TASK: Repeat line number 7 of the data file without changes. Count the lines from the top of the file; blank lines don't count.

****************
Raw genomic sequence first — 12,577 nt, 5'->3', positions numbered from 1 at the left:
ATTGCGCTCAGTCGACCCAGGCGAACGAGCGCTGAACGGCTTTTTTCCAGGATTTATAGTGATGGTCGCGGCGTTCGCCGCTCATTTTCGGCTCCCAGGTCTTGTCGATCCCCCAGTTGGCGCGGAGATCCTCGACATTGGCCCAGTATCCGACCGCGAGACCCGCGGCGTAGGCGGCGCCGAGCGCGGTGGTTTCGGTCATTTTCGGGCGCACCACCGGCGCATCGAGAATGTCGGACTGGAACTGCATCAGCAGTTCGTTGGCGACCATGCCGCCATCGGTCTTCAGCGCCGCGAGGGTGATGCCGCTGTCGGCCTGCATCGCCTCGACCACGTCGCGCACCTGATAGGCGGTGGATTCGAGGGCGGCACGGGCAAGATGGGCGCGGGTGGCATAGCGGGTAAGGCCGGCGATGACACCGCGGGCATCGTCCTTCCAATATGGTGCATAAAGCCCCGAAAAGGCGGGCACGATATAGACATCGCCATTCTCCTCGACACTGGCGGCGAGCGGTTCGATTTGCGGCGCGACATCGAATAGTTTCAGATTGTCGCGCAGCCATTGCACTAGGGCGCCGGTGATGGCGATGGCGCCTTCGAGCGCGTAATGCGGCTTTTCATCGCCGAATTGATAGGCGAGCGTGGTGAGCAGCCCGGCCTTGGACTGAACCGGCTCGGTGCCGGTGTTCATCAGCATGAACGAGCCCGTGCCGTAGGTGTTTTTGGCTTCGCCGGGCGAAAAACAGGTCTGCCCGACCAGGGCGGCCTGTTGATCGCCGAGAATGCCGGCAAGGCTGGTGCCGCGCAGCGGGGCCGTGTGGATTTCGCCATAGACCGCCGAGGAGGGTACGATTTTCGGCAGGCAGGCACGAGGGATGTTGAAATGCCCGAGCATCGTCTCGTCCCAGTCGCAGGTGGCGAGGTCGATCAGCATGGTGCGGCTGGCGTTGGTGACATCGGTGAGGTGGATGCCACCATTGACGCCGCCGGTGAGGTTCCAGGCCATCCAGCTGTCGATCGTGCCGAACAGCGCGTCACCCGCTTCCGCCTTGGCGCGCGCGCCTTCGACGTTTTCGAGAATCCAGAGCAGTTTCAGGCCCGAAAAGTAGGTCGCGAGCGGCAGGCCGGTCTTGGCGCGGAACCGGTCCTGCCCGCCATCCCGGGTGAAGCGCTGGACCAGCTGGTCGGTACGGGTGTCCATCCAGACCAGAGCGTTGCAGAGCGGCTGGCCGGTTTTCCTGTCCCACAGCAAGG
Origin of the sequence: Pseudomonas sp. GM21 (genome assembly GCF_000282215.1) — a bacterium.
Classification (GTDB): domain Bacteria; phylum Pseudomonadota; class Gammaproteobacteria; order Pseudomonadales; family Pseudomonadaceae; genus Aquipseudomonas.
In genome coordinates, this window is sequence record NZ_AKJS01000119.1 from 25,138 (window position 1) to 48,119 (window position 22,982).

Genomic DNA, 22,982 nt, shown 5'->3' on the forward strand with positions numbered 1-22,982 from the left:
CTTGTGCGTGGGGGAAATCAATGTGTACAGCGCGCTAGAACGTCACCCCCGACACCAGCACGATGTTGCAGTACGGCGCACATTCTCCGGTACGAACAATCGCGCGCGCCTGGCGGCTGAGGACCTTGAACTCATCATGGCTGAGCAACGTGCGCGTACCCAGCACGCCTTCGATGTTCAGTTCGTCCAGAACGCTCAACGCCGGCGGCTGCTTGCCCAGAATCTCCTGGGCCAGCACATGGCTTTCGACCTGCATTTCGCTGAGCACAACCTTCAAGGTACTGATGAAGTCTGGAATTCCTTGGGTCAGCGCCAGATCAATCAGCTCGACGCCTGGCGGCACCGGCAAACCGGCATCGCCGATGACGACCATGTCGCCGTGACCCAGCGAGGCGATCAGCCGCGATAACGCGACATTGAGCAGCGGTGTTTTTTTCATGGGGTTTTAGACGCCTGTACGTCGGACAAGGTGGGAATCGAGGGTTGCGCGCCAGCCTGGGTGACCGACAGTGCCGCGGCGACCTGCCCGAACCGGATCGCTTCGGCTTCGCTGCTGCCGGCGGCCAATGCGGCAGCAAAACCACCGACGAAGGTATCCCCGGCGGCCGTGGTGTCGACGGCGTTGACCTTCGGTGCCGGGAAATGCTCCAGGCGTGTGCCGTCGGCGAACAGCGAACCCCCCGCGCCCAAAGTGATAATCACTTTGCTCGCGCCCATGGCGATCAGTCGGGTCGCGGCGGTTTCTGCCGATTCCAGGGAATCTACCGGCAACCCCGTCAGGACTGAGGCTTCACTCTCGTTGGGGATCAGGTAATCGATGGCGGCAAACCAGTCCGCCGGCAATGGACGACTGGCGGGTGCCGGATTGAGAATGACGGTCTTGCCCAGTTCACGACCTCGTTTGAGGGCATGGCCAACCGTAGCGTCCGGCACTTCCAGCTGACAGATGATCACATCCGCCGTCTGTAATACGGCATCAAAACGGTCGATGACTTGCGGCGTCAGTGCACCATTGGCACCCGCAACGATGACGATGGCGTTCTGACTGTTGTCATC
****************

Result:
CTTGTGCGTGGGGGAAATCAATGTGTACAGCGCGCTAGAACGTCACCCCCGACACCAGCACGATGTTGCAGTACGGCGCACATTCTCCGGTACGAACAATCGCGCGCGCCTGGCGGCTGAGGACCTTGAACTCATCATGGCTGAGCAACGTGCGCGTACCCAGCACGCCTTCGATGTTCAGTTCGTCCAGAACGCTCAACGCCGGCGGCTGCTTGCCCAGAATCTCCTGGGCCAGCACATGGCTTTCGACCTGCATTTCGCTGAGCACAACCTTCAAGGTACTGATGAAGTCTGGAATTCCTTGGGTCAGCGCCAGATCAATCAGCTCGACGCCTGGCGGCACCGGCAAACCGGCATCGCCGATGACGACCATGTCGCCGTGACCCAGCGAGGCGATCAGCCGCGATAACGCGACATTGAGCAGCGGTGTTTTTTTCATGGGGTTTTAGACGCCTGTACGTCGGACAAGGTGGGAATCGAGGGTTGCGCGCCAGCCTGGGTGACCGACAGTGCCGCGGCGACCTGCCCGAACCGGATCGCTTCGGCTTCGCTGCTGCCGGCGGCCAATGCGGCAGCAAAACCACCGACGAAGGTATCCCCGGCGGCCGTGGTGTCGACGGCGTTGACCTTCGGTGCCGGGAAATGCTCCAGGCGTGTGCCGTCGGCGAACAGCGAACCCCCCGCGCCCAAAGTGATAATCACTTTGCTCGCGCCCATGGCGATCAGTCGGGTCGCGGCGGTTTCTGCCGATTCCAGGGAATCTACCGGCAACCCCGTCAGGACTGAGGCTTCACTCTCGTTGGGGATCAGGTAATCGATGGCGGCAAACCAGTCCGCCGGCAATGGACGACTGGCGGGTGCCGGATTGAGAATGACGGTCTTGCCCAGTTCACGACCTCGTTTGAGGGCATGGCCAACCGTAGCGTCCGGCACTTCCAGCTGACAGATGATCACATCCGCCGTCTGTAATACGGCATCAAAACGGTCGATGACTTGCGGCGTCAGTGCACCATTGGCACCCGCAACGATGACGATGGCGTTCTGACTGTTGTCATC